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  1. #1
    Mega-ultimate member
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    PHP, more versitile everyday!

    I just discovered this little how-to-do in php that I though I would share.

    I didn't know that you could have multiple submit buttons in a form and determine which one was clicked on in php. Example:
    Code:
    <html>
    <body>
       <form action="myPhp.php" method="post">
          <input type="text" name="fName">
          <input type="submit" name="update" value="Update Name">
          <input type="submit" name="delete" value="Remove My Name">
       </form>
    </body>
    </html>
    and the php file goes like this...

    Code:
    <?php
    if(isset($update)) {
      print "You're name has been updated";
      //do other stuff
    }
    else if(isset($delete)) {
      print "You have been removed";
      //do other something
    }
    else {
      print "Huh, I didn't get that? What do you want to do???";
      //default something
    }
    ?>
    I'm sure you php gurus knew this, but I just discovered it last night in a trial and error frenzy (ie debugging) session.

  • #2
    Supreme Overlord Spookster's Avatar
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    I knew you can detect the name of the button pushed but I hadn't thought of using it in that way. Nice idea. Thanks for sharing.
    Spookster
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    All Hail Spookster

  • #3
    Regular Coder
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    You can indeed. Just another little thing yo might find useful...

    if($delete) is the same as if(isset($delete))

    Jee
    Jeewhizz - MySQL Moderator
    http://www.sitehq.co.uk
    PHP and MySQL Hosting

  • #4
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    ... but sadly (IMO) you need to get used to ..

    $_POST[delete];
    or
    $_HTTP_POST_VARS[delete];

    best start now as soon enough you will have no choice ;(
    resistance is...

    MVC is the current buzz in web application architectures. It comes from event-driven desktop application design and doesn't fit into web application design very well. But luckily nobody really knows what MVC means, so we can call our presentation layer separation mechanism MVC and move on. (Rasmus Lerdorf)

  • #5
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    Is that what they have in store for the next PHP?! Geez, that'll be a huge pain for a whole lot of people. Or no one will update.
    Offtone.com - In the works...

  • #6
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    I hear ya - that's silly in my opinion.

    You can also have multiple buttons with the same name, and determine the action by the value.. like..

    <html>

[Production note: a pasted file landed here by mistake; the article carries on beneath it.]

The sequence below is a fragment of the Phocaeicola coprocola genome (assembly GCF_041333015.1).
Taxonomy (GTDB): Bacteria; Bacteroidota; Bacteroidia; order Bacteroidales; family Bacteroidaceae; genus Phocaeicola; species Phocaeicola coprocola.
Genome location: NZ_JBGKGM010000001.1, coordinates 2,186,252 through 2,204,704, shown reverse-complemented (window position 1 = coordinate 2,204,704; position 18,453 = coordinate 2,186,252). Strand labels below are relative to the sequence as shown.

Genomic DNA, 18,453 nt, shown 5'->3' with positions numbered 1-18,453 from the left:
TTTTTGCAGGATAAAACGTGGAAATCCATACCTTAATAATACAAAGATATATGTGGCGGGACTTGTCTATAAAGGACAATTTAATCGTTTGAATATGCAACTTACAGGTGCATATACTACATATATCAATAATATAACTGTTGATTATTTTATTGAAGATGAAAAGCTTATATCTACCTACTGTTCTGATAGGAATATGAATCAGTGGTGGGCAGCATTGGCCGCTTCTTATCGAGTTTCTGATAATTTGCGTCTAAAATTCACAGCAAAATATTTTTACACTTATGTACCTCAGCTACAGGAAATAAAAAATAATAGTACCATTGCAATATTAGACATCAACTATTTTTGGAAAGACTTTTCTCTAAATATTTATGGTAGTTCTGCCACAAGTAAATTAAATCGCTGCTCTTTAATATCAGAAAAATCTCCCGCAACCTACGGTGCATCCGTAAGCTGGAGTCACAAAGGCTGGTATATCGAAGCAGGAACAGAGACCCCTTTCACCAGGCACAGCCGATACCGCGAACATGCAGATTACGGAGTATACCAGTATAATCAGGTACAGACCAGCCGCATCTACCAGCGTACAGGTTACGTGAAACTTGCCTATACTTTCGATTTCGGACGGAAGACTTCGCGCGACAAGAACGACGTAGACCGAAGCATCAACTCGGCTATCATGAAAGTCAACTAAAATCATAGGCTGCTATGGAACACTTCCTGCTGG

<body>
    <form action="myPhp.php" method="post">
    <input type="text" name="fName">
    <input type="submit" name="action" value="Update">
    <input type="submit" name="action" value="Cancel">
    <input type="submit" name="action" value="Remove">
    </form>
    </body>
    </html>

    <?
    if($action == 'Update') {
    print "You're name has been updated";
    //do other stuff
    }
    else if($action == 'Delete') {
    print "You have been removed";
    //do other something
    }
    else {
    print "Canceling....";
    //default something
    }
    ?>

  • #7
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    good use of buttons

    this is a good post!

    i also have used that method but with checkboxes instead. i think i'll use buttons instead because it looks nicer on a form. its a good idea to always include an else statement at the end in case neither button is selected.

  • #8
    raf
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    Quote Originally Posted by Fitzbean
    IYou can also have multiple buttons with the same name, and determine the action by the value
    This is what i always do, because in a multi-purpose page, you then only need to check if for instance $_POST['action'] is set and if not, go directly to your formbuilding. If set, then i use a switch like

    switch ($_POST['action']){
    case 'delete':
    ...
    break;
    case 'update':
    ...
    break;
    default:
    $info = 'No action selected. Form is reloaded.';
    }

    to determine which part of the formprocessing needs to be exectued.
    Posting guidelines I use to see if I will spend time to answer your question : http://www.catb.org/~esr/faqs/smart-questions.html

  • #9
    Senior Coder Nightfire's Avatar
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    Heh, this is an old thread, almost as old as le spook

  • #10
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    The world has gone mad

    Because PHP programmers can't get it through threir heads to use $_Request a lot of ISPs are going with the default of register_globals on again.

    It is really stupid and annoying to see that they have upgraded PHP consistently and then suddenly register_globals is on again. But this guy has the right solution to getting it straight before you roll out your code to multiple sites like I did.

    http://martin.f2o.org/php/portable
    Carl McDade
    _____________
    Hiveminds Magazine
    for web publisher and community builders
    eRuby Tutorials


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